This new art was a break away from impressionism and the purely visual to portraying a more emotional experience of the world they saw, combining this with abstract form and colour and simplicity in shape. This is all very clear in the Visionwith its intense colours and crude shapes (Boyle-Turner 1986). Gauguin, however found the style for his Visionnot entirely in the Breton people and landscape but in other art and cultures. Emile Bernard’s Breton Women in The Meadowis frequently cited as the inspiration for Gauguin’s new style and the wrestlers, so claims his friend Bernard, were taken from the Hokusai’s prints of Sumo wrestlers as was the diagonal apple tree separating the Bretons from the wrestlers. (Herban 1977) 

Me- That's interesting, it reminds me a bit of how Peter Doig uses diverse references for his paintings. The painting Pelican,was a scene that he with his artist friend Chris Offilli saw in Trinidad of a man on the beach catching,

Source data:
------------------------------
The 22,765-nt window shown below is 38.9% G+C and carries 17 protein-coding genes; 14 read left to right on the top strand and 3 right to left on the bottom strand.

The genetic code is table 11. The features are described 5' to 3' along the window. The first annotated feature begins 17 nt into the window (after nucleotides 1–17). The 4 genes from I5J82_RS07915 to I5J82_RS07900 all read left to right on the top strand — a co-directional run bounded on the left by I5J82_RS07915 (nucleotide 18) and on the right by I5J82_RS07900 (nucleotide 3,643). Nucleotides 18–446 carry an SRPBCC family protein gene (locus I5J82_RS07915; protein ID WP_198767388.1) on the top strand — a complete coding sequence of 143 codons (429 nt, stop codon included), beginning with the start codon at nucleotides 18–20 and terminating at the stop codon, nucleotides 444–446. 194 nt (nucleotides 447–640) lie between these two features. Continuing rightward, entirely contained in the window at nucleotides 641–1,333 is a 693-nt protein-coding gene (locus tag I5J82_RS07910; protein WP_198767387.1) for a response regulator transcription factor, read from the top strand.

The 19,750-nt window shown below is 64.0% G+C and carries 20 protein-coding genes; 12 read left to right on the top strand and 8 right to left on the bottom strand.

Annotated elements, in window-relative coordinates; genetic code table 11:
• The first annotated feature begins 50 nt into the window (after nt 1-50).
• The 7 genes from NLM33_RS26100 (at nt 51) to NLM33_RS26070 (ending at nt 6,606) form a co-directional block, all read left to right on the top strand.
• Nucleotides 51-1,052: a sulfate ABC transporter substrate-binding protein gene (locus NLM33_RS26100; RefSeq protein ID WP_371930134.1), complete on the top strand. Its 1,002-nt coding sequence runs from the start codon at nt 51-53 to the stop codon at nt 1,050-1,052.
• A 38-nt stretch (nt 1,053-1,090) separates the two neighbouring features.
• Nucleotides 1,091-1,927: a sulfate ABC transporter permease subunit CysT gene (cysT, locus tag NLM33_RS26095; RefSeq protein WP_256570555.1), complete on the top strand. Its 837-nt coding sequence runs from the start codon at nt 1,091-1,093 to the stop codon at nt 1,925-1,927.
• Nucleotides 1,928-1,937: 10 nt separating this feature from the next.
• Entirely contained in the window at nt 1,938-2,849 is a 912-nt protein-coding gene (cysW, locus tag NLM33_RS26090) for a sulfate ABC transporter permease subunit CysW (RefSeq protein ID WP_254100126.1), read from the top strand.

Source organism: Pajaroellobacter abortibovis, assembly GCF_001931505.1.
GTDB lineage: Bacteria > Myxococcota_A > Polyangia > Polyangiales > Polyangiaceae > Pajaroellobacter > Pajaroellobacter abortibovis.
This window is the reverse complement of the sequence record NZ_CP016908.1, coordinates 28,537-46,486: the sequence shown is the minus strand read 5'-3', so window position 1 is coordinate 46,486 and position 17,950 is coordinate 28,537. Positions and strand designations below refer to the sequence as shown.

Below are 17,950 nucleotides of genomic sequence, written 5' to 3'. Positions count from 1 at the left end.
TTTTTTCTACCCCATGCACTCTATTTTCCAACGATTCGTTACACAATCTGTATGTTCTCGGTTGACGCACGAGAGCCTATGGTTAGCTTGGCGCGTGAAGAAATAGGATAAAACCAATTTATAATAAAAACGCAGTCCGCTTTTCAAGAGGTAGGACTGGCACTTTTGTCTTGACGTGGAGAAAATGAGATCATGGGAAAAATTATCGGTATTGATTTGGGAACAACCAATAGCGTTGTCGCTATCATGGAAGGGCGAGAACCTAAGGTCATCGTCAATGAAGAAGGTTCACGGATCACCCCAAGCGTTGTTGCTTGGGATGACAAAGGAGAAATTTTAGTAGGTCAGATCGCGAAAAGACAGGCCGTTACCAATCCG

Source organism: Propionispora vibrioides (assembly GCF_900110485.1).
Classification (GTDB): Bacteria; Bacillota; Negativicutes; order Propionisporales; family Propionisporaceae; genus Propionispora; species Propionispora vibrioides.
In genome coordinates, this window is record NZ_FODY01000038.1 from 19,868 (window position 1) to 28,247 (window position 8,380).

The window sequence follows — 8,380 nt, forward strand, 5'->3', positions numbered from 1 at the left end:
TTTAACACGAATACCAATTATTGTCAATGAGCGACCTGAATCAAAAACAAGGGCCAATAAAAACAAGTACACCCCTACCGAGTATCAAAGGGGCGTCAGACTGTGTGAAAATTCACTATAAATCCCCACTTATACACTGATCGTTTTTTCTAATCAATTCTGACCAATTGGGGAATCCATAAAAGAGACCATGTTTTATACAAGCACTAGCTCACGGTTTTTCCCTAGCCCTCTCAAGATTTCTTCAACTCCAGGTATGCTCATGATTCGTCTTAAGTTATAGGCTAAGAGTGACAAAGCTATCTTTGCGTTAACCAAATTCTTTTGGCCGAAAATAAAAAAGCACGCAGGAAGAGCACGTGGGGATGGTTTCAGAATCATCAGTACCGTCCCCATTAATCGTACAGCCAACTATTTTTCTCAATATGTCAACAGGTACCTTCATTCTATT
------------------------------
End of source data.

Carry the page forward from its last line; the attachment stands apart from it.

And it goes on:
and then dragging along a pelican. Unable to paint the scene without a photograph to as reference, in the end he painted the figure from a postcard he found in a London shop of a fisherman in South India dragging a net along the sea. (Shiff 2008) So disparate things can come together to form a scene and a sense of place even if the things or reference have no local flavor as it were. The important thing is that the artist is there to witness it. Doig turned a fisherman and his net into something that he saw and that was emotionally distressing to him; the killing of a pelican, savage even…